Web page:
July 2018
Volume 59, Issue 9
Open Access
ARVO Annual Meeting Abstract  |   July 2018
The role of the specialist in directing judicious imaging in children with periorbital cellulitis
Author Affiliations & Notes
  • Daniel Gealy
    Ophthalmology, Brown University, Providence, Rhode Island, United States
  • Michael Migliori
    Ophthalmology, Brown University, Providence, Rhode Island, United States
  • Footnotes
    Commercial Relationships   Daniel Gealy, None; Michael Migliori, None
  • Footnotes
    Support  none
Investigative Ophthalmology & Visual Science July 2018, Vol.59, 5631. doi:
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      Daniel Gealy, Michael Migliori; The role of the specialist in directing judicious imaging in children with periorbital cellulitis. Invest. Ophthalmol. Vis. Sci. 2018;59(9):5631.

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      © ARVO (1962-2015); The Authors (2016-present)

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Abstract

Purpose : Preseptal and orbital cellulitis can present similarly and represent a diagnostic challenge. Because pediatric patients who undergo CT are at higher lifetime risk for malignancy, it is important to minimize the use of CT in children with suspected orbital cellulitis. We performed a retrospective chart review to assess the role of specialist evaluation in the diagnosis of orbital cellulitis, evaluate the diagnostic utility of clinical findings known as orbital signs, and characterize cases where medical treatment fails.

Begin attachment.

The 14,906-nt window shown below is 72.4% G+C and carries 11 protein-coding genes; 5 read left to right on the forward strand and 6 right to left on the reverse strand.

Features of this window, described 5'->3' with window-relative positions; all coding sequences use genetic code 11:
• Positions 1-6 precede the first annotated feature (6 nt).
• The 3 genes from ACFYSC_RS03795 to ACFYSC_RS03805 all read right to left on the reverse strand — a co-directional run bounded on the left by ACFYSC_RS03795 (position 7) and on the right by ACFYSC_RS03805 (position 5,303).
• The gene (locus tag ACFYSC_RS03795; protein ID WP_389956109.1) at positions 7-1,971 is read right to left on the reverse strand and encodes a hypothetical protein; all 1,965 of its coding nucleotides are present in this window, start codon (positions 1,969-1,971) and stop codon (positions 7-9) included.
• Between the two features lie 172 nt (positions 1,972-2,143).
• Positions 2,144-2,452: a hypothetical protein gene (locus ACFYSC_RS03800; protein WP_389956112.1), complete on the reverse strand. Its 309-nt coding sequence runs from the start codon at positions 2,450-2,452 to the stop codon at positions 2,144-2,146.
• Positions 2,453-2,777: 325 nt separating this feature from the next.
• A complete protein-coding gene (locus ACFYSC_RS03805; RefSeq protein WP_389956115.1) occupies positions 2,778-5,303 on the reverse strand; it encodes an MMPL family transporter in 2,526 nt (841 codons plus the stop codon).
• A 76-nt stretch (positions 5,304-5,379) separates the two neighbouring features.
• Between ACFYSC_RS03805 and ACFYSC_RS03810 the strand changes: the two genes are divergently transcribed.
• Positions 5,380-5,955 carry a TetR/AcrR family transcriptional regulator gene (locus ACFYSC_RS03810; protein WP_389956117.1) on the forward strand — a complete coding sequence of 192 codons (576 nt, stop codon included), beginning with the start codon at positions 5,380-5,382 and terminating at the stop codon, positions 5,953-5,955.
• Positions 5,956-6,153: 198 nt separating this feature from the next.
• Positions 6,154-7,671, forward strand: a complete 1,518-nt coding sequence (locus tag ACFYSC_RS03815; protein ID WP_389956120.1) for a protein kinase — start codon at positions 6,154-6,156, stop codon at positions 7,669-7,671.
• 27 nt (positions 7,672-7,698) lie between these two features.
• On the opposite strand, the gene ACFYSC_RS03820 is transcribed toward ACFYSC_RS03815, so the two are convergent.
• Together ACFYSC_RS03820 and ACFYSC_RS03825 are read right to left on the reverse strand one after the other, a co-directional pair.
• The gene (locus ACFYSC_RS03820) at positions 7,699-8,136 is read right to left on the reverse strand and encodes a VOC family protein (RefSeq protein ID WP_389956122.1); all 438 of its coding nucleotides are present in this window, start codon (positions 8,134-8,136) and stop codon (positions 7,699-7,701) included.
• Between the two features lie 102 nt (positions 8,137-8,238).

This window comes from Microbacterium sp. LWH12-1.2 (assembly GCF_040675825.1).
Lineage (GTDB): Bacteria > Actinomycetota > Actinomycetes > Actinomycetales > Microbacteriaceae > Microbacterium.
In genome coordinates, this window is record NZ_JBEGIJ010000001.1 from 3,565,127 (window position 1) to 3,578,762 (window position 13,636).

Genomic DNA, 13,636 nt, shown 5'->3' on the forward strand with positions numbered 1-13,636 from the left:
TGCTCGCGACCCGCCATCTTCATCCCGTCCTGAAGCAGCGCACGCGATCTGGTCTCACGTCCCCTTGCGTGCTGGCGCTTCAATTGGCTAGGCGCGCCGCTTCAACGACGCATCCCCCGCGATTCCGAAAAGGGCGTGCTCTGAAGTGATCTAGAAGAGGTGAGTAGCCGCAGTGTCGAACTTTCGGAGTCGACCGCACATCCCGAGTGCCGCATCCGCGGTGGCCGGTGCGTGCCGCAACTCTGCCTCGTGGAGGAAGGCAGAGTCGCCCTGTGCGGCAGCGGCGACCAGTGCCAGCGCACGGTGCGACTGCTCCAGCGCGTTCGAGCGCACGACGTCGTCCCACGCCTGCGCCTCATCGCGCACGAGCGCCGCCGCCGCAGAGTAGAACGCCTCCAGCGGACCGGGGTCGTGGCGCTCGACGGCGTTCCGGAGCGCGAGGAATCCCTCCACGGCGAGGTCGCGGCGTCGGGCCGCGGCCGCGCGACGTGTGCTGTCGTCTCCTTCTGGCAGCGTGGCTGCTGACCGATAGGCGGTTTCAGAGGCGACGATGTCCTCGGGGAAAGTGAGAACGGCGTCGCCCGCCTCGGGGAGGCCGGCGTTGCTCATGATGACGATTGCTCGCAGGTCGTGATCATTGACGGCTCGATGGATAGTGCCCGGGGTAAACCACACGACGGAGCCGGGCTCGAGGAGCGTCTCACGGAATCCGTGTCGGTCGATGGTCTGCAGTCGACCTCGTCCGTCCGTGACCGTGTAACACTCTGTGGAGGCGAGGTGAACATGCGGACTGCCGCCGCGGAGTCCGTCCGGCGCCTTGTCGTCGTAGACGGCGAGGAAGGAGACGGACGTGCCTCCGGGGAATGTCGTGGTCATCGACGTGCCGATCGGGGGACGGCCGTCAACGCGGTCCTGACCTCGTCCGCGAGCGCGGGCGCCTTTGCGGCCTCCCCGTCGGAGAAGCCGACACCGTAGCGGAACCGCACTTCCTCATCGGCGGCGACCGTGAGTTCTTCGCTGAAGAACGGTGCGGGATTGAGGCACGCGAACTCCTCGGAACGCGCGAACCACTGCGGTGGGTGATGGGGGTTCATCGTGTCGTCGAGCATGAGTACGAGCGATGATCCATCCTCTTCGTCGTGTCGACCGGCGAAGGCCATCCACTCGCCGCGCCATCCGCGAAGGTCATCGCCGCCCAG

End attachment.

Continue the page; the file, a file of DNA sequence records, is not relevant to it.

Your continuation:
Methods : Retrospective chart review of children (<18 years of age) who presented to a tertiary hospital emergency room with periorbital cellulitis from 2011-2016. 281 charts were reviewed, and 32 were excluded for trauma or recent sinus surgery. We evaluated presenting signs and symptoms, radiographic imaging and clinical course.

Results : Of 249 children presenting with periorbital cellulitis, 58 (23%) had CT scans; 22/58 (38%) were diagnosed with orbital cellulitis while 36 (62%) had no orbital involvement. Of 36 cases where imaging was performed with no orbital process, 31/36 (86%) did not have ophthalmology evaluation prior to imaging. Specialist involvement was less likely to lead to imaging in cases of preseptal cellulitis (OR: 0.28), whereas patients who underwent CT without prior specialist input were more likely to have a preseptal infection (OR: 3.59). We show that on average patients with preseptal cellulitis presented with 0.41 orbital signs, whereas patients with orbital cellulitis presented with 2.14 orbital signs. Patients with an orbital cellulitis are much more likely to present with at least 1 orbital sign compared to patients with a preseptal process (OR: 10.78). Finally, we examined 9 patients who were initially treated for preseptal cellulitis with PO antibiotics but worsened and were subsequently found to have an orbital component. Virtually all patients with an orbital cellulitis had coexisting sinus disease.

Conclusions : Orbital signs can reliably indicate the presence or absence of orbital cellulitis, and ophthalmologists are effective at using these clinical markers to diagnose orbital infections. Specialist evaluation may be utilized in the pediatric emergency setting to prevent unnecessary imaging and radiation exposure in this vulnerable population. Even with appropriate treatment, close follow-up is essential to identify treatment failures.

This is an abstract that was submitted for the 2018 ARVO Annual Meeting, held in Honolulu, Hawaii, April 29 - May 3, 2018.

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